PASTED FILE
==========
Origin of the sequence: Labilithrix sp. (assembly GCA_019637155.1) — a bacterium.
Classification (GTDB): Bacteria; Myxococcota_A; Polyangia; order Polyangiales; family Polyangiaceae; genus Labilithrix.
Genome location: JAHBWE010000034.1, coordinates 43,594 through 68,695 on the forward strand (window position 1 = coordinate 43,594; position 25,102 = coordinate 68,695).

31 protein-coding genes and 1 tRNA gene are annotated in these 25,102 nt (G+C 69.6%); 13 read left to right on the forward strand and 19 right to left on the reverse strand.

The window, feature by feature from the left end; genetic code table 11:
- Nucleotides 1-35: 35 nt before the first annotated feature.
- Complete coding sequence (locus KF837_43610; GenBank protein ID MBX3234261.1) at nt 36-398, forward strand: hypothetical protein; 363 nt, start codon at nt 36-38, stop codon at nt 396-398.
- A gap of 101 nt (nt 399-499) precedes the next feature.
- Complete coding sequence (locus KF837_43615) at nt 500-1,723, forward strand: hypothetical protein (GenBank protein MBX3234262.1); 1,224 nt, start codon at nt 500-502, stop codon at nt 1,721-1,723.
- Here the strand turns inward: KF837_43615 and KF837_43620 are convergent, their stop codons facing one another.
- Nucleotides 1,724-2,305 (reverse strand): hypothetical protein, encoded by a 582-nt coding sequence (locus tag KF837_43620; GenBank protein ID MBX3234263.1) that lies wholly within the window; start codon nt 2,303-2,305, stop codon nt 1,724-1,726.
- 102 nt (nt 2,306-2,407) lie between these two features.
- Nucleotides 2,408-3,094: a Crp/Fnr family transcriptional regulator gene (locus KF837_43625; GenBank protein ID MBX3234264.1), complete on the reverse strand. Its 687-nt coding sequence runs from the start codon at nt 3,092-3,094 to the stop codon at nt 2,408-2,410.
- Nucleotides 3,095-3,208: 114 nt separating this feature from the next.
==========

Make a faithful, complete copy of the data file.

Origin of the sequence: Labilithrix sp. (assembly GCA_019637155.1) — a bacterium.
Classification (GTDB): Bacteria; Myxococcota_A; Polyangia; order Polyangiales; family Polyangiaceae; genus Labilithrix.
Genome location: JAHBWE010000034.1, coordinates 43,594 through 68,695 on the forward strand (window position 1 = coordinate 43,594; position 25,102 = coordinate 68,695).

31 protein-coding genes and 1 tRNA gene are annotated in these 25,102 nt (G+C 69.6%); 13 read left to right on the forward strand and 19 right to left on the reverse strand.

The window, feature by feature from the left end; genetic code table 11:
- Nucleotides 1-35: 35 nt before the first annotated feature.
- Complete coding sequence (locus KF837_43610; GenBank protein ID MBX3234261.1) at nt 36-398, forward strand: hypothetical protein; 363 nt, start codon at nt 36-38, stop codon at nt 396-398.
- A gap of 101 nt (nt 399-499) precedes the next feature.
- Complete coding sequence (locus KF837_43615) at nt 500-1,723, forward strand: hypothetical protein (GenBank protein MBX3234262.1); 1,224 nt, start codon at nt 500-502, stop codon at nt 1,721-1,723.
- Here the strand turns inward: KF837_43615 and KF837_43620 are convergent, their stop codons facing one another.
- Nucleotides 1,724-2,305 (reverse strand): hypothetical protein, encoded by a 582-nt coding sequence (locus tag KF837_43620; GenBank protein ID MBX3234263.1) that lies wholly within the window; start codon nt 2,303-2,305, stop codon nt 1,724-1,726.
- 102 nt (nt 2,306-2,407) lie between these two features.
- Nucleotides 2,408-3,094: a Crp/Fnr family transcriptional regulator gene (locus KF837_43625; GenBank protein ID MBX3234264.1), complete on the reverse strand. Its 687-nt coding sequence runs from the start codon at nt 3,092-3,094 to the stop codon at nt 2,408-2,410.
- Nucleotides 3,095-3,208: 114 nt separating this feature from the next.